The true force of nature responsible for bringing the X-Men to the big screen with integrity was producer Lauren Shuler Donner. She came on board as a producer in 1994, right around the time Marvel Comics filed for bankruptcy. Knowing the comic book sales and the extreme popularity of the animated show, she spent the rest of the decade trying to get X-Men off the ground. She approached some of the biggest names in Hollywood to develop a film, among them James Cameron, Michael Chabon, and Joss Whedon. A lot of elements from all of their various drafts and outlines made into the final shooting script, which was ultimately credited to screenwriter David Hayter.

Fox and Donner ultimately went with director Bryan Singer, fresh off of the critically acclaimed The Usual Suspects. The production distinguished from other superhero ventures by approaching classically trained actors like Patrick Stewart and Ian McKellen to playing significant parts, namely Charles Xavier and Magneto. Up until this point, the film genre that had only brought in esteemed actors to ham it up in supporting roles. Think Jack Nicholson as the Joker, or  Marlon Brando reading cue cards for his Superman role of Jor-El.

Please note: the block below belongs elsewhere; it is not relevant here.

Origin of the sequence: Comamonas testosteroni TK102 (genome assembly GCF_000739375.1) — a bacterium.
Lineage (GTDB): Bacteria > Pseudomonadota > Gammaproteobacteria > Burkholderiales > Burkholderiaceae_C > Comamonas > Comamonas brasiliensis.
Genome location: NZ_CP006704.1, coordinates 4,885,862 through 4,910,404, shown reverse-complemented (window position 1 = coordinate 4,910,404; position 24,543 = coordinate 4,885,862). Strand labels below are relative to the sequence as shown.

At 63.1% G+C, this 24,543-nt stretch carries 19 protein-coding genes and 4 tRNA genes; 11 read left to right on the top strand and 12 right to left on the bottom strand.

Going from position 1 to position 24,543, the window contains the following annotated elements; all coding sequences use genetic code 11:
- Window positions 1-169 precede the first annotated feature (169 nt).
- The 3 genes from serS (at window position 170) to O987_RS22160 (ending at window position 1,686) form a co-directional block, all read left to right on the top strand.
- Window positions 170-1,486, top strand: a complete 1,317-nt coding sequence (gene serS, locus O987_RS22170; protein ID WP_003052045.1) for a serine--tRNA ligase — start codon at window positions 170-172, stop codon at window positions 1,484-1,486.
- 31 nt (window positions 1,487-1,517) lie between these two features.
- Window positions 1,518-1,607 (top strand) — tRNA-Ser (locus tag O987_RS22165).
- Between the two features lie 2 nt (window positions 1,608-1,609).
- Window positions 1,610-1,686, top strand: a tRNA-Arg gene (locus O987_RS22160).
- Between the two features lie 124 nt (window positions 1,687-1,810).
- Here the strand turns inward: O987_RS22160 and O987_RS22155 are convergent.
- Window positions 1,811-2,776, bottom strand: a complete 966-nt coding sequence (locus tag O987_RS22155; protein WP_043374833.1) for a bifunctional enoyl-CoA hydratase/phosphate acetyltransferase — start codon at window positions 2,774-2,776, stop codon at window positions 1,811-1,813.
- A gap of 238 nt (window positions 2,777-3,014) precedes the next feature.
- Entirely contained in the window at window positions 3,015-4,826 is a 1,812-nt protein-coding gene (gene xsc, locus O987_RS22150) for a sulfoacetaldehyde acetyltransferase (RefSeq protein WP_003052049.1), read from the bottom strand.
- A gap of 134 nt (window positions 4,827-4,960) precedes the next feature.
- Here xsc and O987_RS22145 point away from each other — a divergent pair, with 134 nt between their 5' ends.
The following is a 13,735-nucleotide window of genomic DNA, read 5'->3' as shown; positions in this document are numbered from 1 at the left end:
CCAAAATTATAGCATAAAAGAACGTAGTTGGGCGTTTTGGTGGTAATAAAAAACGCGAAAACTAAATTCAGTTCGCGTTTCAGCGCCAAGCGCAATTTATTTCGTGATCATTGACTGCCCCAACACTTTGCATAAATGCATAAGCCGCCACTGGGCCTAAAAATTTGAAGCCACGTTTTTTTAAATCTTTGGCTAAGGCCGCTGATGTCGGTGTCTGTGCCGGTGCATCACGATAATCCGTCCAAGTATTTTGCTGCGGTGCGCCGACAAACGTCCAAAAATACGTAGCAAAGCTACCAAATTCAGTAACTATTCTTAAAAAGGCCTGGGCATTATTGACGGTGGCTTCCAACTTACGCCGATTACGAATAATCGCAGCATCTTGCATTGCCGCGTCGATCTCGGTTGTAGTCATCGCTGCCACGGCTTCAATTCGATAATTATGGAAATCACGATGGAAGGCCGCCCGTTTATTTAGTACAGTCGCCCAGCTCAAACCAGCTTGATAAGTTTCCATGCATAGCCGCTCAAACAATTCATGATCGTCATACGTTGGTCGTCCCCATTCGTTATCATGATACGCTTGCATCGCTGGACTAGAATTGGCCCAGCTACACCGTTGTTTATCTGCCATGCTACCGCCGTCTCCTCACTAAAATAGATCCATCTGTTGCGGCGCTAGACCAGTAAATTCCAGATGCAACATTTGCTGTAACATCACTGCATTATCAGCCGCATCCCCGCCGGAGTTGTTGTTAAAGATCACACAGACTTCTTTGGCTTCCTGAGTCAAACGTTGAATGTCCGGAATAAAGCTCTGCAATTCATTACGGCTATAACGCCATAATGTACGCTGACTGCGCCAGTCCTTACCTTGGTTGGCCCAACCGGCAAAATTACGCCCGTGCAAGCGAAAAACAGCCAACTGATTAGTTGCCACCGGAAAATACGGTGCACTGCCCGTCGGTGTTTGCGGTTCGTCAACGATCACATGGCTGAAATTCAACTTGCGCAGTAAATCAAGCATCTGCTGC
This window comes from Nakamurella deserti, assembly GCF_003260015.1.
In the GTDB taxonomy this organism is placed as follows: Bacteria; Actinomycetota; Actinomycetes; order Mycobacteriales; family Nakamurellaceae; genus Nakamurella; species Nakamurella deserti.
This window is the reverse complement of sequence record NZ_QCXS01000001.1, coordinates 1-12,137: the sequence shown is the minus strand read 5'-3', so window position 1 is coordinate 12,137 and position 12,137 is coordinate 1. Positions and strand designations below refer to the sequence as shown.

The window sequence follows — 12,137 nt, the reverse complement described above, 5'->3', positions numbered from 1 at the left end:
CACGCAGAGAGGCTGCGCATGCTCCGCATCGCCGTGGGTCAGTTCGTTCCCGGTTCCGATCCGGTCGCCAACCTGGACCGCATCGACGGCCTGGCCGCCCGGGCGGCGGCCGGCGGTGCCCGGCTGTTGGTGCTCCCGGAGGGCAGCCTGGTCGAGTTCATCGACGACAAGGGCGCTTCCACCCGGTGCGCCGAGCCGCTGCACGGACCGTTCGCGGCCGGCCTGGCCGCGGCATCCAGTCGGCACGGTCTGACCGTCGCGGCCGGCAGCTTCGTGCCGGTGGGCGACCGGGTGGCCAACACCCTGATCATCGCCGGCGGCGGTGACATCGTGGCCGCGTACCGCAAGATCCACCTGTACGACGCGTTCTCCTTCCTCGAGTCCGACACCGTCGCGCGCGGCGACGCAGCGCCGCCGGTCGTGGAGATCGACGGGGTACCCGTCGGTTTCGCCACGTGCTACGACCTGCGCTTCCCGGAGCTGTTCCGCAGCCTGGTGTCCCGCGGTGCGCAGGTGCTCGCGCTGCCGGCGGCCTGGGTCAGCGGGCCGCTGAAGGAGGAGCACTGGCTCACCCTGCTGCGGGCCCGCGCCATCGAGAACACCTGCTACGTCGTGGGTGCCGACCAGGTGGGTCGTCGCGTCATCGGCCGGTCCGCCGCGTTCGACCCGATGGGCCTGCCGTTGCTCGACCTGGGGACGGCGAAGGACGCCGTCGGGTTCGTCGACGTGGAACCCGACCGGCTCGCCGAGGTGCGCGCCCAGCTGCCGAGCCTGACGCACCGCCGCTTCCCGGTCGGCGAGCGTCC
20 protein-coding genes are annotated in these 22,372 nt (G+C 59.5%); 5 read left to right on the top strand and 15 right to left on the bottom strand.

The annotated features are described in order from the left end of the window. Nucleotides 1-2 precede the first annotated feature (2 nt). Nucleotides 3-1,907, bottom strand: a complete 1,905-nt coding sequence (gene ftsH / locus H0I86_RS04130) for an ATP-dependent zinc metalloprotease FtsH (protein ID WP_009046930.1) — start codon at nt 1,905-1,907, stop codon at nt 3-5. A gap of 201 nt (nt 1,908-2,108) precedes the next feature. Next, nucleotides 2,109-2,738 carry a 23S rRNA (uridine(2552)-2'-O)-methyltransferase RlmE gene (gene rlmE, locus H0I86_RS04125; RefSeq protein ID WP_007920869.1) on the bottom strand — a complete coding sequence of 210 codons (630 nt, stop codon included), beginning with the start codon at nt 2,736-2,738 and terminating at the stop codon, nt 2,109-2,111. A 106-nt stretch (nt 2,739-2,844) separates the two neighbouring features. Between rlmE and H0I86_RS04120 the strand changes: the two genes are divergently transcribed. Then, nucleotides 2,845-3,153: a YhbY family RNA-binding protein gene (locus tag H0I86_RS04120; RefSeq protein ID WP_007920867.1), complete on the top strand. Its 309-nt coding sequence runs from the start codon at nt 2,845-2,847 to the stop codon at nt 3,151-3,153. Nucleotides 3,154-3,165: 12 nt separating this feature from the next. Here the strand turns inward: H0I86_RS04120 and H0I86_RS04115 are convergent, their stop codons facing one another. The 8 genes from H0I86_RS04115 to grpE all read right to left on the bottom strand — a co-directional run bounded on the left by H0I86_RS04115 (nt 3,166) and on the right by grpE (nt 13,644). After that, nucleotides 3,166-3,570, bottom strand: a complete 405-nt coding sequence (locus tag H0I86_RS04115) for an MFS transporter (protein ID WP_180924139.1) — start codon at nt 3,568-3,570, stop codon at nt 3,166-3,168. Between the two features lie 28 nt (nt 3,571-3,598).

The Mutant Revolution Begins
Prof. X strapped into Cerebro.

20th Century Fox

X-Men finally went into production in the fall of 1999, with a Christmas 2000 release date. But the studio heads at Fox were nervous about the film finding an audience and opted to shave the budget down to $75 million—even 20 years ago, that was a very low investment for a summer special effects blockbuster. To accomplish this, they removed several expensive effects-heavy characters, most notably Beast.

Meanwhile, the original Wolverine actor, Dougray Scott, was replaced at the last minute with film novice Hugh Jackman. On top of all that, Fox moved the release date up to summer, leaving everyone scrambling to finish the film in time for its release. In other words, everything about the production was setting it up for disaster. One can imagine the studio probably thought the movie would just wind up as a tax write-off.